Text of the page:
For all Scott Walker's dog-and-pony shows on jobs, the fact is that Wisconsin leads the nation in job loss under Walker's failed leadership. He claimed that jobs were his signature issue and, by that standard, he has failed spectacularly, salting the earth for Wisconsin's middle class in his inept and criminally corrupt administration," Democratic Party of Wisconsin Chair Mike Tate said Wednesday. "Scott Walker's self-regard is legendary, but even he must understand the shame in making headlines in his Milwaukee Journal Sentinel for leading the nation in job loss."
This very dumb person is being reviled even in the conservative newspaper that backed him once. I certainly hope he goes down in the June recall. Recalls aren't nice, but Walker is so damaging that he must go.
Sorry to say this, but I fear that the humanities are in deep trouble. The big name universities are now courting vast sums of money from people who care only about technology and business. The scale is tremendous. An article in the April 30 New Yorker , "Get Rich U," by Ken Auletta, about what is happening at Stanford, illustrates pretty clearly that resistance is futile.
Half of Stanford's undergraduates receive need-based financial aid: if their annual family income is below 100,000 dollars, tuition is free. "They are locomotive kids, pulling their whole family behind them," Tobias Wolff, a novelist who has taught at Stanford for nearly two decades, says.
The feeble voice of Toby Wolff is heard from his little creative writing niche. He is being judiciously tactful here, as befits a marginal academic, because the new class that Stanford is creating consists of many highly opportunistic young people from eagerly aspiring families with international connections, people who would be unlikely to show much interest in English and American fiction, his field. And that "a" is very cutting. Why not a "the" for this important American writer, that is, if any American writer is important any more? Stanford has sold itself off to make some people enormously rich and to flatter the sensibilities of Silicon Valley princelings and Asian capitalists. And the frustrating thing is that those of us who have different notions of education are just back numbers with no power who must give way to the shiny, new grandiose projects of the 21st Century and the masses and masses of youth who must be served.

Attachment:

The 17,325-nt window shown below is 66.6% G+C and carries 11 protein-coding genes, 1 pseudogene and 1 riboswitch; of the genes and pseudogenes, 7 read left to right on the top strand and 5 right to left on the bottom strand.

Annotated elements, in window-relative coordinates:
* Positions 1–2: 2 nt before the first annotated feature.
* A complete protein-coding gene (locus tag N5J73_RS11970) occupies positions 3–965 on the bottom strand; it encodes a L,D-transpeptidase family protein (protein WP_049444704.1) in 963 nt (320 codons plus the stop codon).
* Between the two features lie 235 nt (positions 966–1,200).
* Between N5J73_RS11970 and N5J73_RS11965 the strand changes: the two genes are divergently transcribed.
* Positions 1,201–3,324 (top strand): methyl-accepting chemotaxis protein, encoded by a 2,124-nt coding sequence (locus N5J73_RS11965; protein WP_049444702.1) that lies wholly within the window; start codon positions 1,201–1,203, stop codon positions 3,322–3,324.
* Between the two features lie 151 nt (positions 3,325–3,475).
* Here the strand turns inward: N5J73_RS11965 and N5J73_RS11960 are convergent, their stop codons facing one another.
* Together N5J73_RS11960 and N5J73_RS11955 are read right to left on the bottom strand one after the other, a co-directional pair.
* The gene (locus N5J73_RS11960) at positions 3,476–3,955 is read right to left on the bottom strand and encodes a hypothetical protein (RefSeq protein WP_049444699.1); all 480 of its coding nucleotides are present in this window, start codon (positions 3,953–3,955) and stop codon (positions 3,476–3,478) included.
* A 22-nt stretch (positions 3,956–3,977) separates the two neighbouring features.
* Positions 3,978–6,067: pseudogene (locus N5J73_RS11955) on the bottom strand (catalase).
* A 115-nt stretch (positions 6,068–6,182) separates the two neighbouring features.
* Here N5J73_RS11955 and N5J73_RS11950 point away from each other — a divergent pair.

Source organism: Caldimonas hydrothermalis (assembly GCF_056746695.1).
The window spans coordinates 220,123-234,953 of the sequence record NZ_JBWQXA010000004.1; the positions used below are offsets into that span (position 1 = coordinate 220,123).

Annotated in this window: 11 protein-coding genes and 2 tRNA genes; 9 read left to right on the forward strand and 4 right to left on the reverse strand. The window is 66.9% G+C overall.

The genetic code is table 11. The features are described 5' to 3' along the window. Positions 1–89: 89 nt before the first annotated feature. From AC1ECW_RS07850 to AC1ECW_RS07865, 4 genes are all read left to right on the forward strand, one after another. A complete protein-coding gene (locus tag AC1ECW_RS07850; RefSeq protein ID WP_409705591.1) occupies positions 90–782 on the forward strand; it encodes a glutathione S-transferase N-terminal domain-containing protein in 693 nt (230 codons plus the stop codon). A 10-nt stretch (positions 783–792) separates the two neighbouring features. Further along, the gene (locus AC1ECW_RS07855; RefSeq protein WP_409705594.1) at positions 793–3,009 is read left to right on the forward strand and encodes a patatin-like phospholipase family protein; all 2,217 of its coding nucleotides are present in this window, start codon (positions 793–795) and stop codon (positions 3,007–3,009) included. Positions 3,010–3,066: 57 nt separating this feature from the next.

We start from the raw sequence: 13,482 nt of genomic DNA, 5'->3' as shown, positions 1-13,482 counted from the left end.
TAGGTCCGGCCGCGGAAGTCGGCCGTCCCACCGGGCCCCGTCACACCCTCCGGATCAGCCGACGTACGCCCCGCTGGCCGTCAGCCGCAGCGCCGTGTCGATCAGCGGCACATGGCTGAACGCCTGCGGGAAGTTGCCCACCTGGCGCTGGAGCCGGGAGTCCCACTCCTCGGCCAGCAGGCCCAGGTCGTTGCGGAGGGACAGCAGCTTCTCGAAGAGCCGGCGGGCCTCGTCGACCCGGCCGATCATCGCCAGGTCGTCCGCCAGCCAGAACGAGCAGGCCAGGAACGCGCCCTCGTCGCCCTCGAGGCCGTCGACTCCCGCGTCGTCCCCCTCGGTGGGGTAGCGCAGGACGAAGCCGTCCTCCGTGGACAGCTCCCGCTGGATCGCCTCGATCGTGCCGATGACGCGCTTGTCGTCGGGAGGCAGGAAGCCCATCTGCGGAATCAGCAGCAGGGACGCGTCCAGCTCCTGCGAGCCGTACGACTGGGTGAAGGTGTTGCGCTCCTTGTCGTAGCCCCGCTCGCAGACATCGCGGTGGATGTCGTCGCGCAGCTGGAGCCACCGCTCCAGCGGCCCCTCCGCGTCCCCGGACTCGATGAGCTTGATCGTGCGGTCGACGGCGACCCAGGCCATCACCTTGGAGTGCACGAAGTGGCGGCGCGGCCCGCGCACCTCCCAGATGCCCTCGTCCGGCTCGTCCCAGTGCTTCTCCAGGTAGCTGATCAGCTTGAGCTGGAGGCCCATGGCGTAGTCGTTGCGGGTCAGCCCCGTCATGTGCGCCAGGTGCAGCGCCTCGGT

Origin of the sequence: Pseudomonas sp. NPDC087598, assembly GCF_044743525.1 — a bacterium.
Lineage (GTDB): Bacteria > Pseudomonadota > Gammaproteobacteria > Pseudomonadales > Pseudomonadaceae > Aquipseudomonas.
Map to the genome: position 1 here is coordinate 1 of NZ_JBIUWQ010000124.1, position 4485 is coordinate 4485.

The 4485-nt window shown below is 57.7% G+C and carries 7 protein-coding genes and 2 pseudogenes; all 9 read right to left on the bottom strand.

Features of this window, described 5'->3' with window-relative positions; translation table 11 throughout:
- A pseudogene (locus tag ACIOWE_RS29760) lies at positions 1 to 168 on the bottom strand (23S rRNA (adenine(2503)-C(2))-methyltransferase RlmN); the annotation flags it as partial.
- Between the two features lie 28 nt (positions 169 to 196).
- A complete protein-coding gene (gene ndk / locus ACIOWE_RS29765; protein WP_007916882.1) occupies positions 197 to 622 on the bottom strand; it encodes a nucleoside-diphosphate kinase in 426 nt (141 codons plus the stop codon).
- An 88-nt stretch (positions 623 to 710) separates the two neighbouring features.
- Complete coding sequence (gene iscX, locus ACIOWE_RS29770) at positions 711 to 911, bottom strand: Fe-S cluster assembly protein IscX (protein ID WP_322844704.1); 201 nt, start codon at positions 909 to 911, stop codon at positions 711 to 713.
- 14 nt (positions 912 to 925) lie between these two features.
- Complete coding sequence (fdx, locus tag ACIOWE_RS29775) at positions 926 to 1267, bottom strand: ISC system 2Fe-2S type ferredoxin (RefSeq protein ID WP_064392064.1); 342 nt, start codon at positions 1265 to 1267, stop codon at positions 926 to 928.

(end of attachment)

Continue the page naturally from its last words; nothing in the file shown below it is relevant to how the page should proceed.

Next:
I resisted buying Alain de Botton's Religion for Athiests, but I bought it for someone else, started reading it and have not been able to put it down. He suggests a complete re-ordering of humanistic knowledge in a way that would actually help people. The humanities have lost most of their credibility because they are taught badly, as he explains, in a fragmentary and disorganized way with little regard to any notions of usefulness. But of course art, poetry, music, literature and noble philosophical ideas are necessary. We can't live with unrelieved pragmatism. Ugliness makes us miserable. We need the consolations of the beautiful things humanity produces. We also need depicitions of suffering humanity to understand that we are not alone in our suffering. Religion, or the part of it that believes in a supreme diety, is hard to sell to people who have seen the real miracles of science and business and their ability to improve our lives (but also to make them harder). So he separates out what religion can offer in our real lives without making belief compulsory. As he says, god did not create us: we created god out of the needs of our species. He is hewing close to Catholicism as many people practice it, allowing for sin and confession and forgiveness, things the more austere Protestant denominations scorn. I am not in complete harmony with his point of view; my mother's family experienced a much more austere Catholicism than de Botton writes about and one with many punitive aspects. But I very much respect what de Botton has to say about the need to acknowledge our frailty as humans and our need for consolation and forgiveness. Great book.
I am wondering about the attacks on "Girls" by Jessica Valenti in her tweets and in the pages of The current New Yorker. Jessica Valenti was a guest on The Nation cruise and did not impress me (She may have been sick, I don't know) and her tweets are always full of gratuitous profanity. Lena Dunham and her writers are being accused of racism. How come? I mean, why them and not Seinfeld, for instance, or Woody Allen? How come Larry David is OK in spite of the awful things he says? Oh yes, but it's all in fun. Even the outrageous Sarah Silverman gets away with being genuinely nasty, because she is so obviously not serious on any level.The rules for white girls are pretty clear. They can be silly and frivolous. They can have black gal pals as sassy sidekicks. They can talk about clothes, shoes, and MEN. They can be discounted. But to be flawed individuals who say and do foolish things but are serious about themselves and their friends? Who put themselves at the center of their own lives?That is taboo, it seems. I hope all this negativity will not put an end to this quite fascinating show. Sure, I think most women are grown up by the time they get into their 20's, but many aren't. While we laud immaturity in young men (and even in old men) we find it horrible in women and even dangerous, but as "Girls" shows, the endangered ones are the young women themselves who don't yet have the means to cope with what the world throws at them.
Like everyone else these days I've seen a lot of films, a lot of television too, and this is the first program that in any way reminds me of this period of my life: the late teens and early 20's.
Oh, and Lena Dunham mentions among her favorite reads Mary Gaitskill and Alain De Botton. I consider them so eccentric, and it thrills me to think that Dunham likes them too.